Voters split on Proposition 29 tobacco tax
Even with more than half the state's precincts reporting, Proposition 29 was too close to call well after midnight Wednesday. Californians were split on whether to raise cigarette taxes by $1 a pack to fund cancer research.
State voters have not approved a tobacco tax at the ballot box in 14 years. The Legislature hasn't raised tobacco taxes since 1994.
Proposition 29 would raise an estimated $860 million a year, according to an estimate by the nonpartisan state legislative analyst's office.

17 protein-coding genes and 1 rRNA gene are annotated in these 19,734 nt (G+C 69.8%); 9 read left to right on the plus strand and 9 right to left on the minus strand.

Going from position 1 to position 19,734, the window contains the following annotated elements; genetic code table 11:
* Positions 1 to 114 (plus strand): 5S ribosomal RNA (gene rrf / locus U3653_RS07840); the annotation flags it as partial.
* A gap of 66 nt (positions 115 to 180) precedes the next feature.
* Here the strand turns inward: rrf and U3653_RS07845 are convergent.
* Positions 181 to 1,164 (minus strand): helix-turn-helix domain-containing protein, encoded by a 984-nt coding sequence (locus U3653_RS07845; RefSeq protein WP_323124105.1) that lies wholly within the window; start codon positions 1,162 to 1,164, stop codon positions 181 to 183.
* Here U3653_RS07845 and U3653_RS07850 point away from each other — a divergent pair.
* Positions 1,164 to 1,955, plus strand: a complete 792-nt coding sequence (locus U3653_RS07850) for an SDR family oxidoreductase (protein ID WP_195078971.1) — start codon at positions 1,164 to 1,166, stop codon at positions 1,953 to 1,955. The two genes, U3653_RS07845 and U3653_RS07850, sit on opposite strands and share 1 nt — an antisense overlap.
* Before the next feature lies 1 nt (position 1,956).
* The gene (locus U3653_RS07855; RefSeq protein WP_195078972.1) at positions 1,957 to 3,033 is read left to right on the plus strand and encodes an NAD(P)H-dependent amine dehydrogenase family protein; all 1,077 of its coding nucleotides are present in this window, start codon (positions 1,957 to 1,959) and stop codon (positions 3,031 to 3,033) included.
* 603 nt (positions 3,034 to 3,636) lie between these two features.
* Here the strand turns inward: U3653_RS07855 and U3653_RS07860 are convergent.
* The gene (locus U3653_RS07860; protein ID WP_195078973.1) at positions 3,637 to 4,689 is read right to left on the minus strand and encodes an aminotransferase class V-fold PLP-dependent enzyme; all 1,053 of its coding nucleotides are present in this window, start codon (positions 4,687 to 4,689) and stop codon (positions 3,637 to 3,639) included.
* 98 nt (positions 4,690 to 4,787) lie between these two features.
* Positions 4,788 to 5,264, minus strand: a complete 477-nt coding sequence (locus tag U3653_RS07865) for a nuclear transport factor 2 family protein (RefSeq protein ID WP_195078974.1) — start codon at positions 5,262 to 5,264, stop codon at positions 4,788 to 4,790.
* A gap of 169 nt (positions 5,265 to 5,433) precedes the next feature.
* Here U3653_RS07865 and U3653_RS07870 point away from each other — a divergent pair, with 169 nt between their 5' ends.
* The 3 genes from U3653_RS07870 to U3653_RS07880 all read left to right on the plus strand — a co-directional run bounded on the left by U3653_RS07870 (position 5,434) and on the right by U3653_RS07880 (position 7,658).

The money would be for research on prevention, diagnosis, treatment and potential cures for tobacco-related diseases, including cancer, heart disease and emphysema; for building or leasing facilities; and for law-enforcement programs to reduce illegal sales to minors and smuggling.
Proponents said the measure would save lives. Opponents called it a bureaucratic boondoggle.
The funds would be administered by a new nine-member Cancer Research Citizens Oversight Committee with four members appointed by the governor, including three from a designated California cancer center; two chosen by the state director of public health; and three others from a University of California campus.ALSO:
Photo: A woman smokes a menthol cigarette in 2010. Credit: Joe Raedle / Getty Images